University of Cambridge > > Zangwill Club > Investigating how schizophrenia risk genes impact brain function and cognition

Investigating how schizophrenia risk genes impact brain function and cognition

Add to your list(s) Download to your calendar using vCal

If you have a question about this talk, please contact Psychology Reception.

Please note this talk will be online and in person, if you would like the Zoom link please email the organiser.There is a capacity of 50 people in the Psychology Lecture Theatre so attendees will be allowed entry on a first come first serve basis. There is a possibility that you will be refused entry once we have reached capacity.

Bio I initially studied Biology at Oxford University before studying Medicine in Edinburgh and Cambridge – the latter as part of the MB/PhD Programme. I completed my PhD in the Department of Experimental Psychology supervised by Professor Barry Everitt. I am currently Head of the Department of Psychiatry and Clinical Neurosciences in Cardiff and Director of the Cardiff University Neuroscience and Mental Health Research Institute. My overarching interest is in the role of genetic and environmental risk factors in the development of neuropsychiatric disorders such as schizophrenia and autism. In my work I employ a translational approach to study how genetic and environmental factors enhance risk for mental illness. I am particularly interested in how identified genetic risk factors affect learning processes in the brain; abnormalities in which underlie the key symptoms seen in a range of mental health problems. In addition to my research work I also undertake clinical work as a neuropsychiatrist.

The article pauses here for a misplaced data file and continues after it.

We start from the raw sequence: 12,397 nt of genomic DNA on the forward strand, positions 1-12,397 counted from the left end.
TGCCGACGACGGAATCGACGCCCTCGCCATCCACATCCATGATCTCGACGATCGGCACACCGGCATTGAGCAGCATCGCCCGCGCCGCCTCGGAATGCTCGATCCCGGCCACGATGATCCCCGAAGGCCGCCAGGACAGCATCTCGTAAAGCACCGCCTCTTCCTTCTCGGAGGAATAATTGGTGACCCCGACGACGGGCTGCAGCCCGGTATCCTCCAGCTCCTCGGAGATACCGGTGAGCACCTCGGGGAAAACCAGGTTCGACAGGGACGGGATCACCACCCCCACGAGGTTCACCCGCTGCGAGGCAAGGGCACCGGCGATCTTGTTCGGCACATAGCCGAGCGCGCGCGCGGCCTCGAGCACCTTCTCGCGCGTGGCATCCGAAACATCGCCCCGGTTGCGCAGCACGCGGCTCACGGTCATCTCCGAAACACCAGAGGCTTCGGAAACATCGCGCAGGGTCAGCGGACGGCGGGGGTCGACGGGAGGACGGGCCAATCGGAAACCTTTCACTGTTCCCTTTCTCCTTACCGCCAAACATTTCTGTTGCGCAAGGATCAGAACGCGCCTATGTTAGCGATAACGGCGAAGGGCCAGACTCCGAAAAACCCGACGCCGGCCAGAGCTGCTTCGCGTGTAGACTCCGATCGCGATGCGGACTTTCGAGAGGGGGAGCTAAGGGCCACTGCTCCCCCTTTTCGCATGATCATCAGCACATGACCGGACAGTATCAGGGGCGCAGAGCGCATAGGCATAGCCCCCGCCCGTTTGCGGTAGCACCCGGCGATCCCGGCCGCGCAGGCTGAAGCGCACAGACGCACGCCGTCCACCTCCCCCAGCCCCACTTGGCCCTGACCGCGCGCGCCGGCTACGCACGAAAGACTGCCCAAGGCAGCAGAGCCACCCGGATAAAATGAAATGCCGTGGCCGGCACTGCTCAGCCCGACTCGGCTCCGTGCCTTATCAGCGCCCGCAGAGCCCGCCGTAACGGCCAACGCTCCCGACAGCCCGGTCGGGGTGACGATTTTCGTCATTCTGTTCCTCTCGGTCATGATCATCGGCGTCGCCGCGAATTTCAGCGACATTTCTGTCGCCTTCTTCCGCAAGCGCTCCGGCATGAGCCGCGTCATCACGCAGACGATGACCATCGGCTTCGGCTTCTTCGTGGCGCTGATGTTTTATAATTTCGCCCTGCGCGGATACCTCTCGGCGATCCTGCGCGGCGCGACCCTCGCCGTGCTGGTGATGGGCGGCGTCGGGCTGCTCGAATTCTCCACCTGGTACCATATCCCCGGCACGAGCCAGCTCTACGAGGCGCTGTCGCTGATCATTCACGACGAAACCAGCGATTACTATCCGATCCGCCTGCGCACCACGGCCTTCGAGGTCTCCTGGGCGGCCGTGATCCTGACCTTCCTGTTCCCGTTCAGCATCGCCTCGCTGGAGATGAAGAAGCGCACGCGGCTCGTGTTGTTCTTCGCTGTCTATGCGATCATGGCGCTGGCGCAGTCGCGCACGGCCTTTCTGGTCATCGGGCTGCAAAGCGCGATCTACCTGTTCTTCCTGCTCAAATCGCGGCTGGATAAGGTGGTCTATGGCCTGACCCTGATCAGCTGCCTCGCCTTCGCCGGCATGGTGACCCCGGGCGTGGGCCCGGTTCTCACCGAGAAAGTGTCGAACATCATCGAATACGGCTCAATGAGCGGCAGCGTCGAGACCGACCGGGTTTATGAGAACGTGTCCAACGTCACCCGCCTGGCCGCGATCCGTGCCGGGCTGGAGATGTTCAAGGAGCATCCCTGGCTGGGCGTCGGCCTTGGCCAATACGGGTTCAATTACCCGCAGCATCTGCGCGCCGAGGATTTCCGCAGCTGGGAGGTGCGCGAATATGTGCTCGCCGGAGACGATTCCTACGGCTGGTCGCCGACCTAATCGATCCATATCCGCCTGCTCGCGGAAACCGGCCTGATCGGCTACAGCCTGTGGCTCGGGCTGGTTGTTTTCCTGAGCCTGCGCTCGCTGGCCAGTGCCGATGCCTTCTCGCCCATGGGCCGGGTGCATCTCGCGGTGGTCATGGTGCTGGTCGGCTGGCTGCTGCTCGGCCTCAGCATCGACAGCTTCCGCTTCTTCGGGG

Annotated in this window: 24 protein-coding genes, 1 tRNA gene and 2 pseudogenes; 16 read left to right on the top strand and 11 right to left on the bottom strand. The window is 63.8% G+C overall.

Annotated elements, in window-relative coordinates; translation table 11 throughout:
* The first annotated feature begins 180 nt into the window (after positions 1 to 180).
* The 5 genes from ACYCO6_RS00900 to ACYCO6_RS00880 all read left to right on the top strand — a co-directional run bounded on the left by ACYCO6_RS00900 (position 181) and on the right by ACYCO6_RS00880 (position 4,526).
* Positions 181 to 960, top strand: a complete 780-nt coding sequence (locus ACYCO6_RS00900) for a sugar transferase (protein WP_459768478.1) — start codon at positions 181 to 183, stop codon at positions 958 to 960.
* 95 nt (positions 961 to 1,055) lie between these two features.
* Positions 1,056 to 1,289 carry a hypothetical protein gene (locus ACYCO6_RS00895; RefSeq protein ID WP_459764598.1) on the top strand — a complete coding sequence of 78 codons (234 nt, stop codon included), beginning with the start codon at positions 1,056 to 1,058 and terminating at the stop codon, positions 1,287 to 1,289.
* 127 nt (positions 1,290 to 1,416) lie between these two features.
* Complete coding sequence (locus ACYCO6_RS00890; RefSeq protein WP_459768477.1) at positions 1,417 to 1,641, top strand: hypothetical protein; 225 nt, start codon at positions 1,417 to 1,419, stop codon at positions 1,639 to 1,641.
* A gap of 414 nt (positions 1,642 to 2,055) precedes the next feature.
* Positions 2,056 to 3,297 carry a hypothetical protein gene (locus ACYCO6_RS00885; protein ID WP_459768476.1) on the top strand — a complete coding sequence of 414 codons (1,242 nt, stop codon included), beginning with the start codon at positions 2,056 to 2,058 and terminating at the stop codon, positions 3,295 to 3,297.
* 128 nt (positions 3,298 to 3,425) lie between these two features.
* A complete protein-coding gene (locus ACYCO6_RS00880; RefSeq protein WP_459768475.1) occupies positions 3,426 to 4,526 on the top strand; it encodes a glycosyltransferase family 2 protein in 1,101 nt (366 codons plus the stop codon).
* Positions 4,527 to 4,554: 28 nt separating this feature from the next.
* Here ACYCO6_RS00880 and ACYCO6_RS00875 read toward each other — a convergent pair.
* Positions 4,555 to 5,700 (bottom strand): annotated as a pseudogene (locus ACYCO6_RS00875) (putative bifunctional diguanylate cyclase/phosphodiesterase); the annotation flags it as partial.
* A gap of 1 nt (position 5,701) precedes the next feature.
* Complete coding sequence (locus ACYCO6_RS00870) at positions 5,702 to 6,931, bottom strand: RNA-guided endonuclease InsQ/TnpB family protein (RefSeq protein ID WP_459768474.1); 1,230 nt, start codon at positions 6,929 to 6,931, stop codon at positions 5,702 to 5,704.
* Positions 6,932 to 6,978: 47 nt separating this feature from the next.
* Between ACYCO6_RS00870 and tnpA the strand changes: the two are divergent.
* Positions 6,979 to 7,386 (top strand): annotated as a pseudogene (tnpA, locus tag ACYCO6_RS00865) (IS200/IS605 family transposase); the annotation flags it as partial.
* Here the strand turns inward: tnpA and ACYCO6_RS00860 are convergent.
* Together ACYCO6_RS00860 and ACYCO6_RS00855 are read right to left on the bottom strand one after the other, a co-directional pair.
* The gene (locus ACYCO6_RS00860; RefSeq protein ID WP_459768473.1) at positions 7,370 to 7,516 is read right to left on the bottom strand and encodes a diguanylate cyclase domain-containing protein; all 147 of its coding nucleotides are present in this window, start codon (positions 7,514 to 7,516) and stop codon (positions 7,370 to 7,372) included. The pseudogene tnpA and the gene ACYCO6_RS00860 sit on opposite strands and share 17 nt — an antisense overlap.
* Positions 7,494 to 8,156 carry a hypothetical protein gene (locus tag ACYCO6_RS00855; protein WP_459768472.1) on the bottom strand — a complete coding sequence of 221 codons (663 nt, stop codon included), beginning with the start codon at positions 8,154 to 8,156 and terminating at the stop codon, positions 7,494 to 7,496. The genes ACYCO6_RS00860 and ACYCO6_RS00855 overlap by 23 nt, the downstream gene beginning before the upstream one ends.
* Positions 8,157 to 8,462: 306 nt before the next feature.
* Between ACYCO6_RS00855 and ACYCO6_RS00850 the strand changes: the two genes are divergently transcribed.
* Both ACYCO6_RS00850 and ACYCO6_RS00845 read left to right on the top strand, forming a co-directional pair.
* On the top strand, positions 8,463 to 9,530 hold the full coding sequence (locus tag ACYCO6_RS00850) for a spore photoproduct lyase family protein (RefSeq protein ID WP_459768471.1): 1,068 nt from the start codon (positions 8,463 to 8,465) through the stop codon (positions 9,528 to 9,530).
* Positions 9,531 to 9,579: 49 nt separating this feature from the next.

Abstract Recent years have seen major progress in the elucidation of genetic risk factors for psychiatric conditions such as schizophrenia. A major challenge now is to understand how these genetic variants impact brain function, leading to enhanced risk. In this talk I will briefly review recent findings in relation to genetic risk for schizophrenia before considering approaches to understand their biological and psychological impact. I will illustrate the talk with examples from our own work including investigations of how genetic variation in voltage gated calcium channels impacts associative learning processes of likely relevance to schizophrenia and psychosis.

This talk is part of the Zangwill Club series.

Tell a friend about this talk:

This talk is included in these lists:

Note that ex-directory lists are not shown.


© 2006-2024, University of Cambridge. Contact Us | Help and Documentation | Privacy and Publicity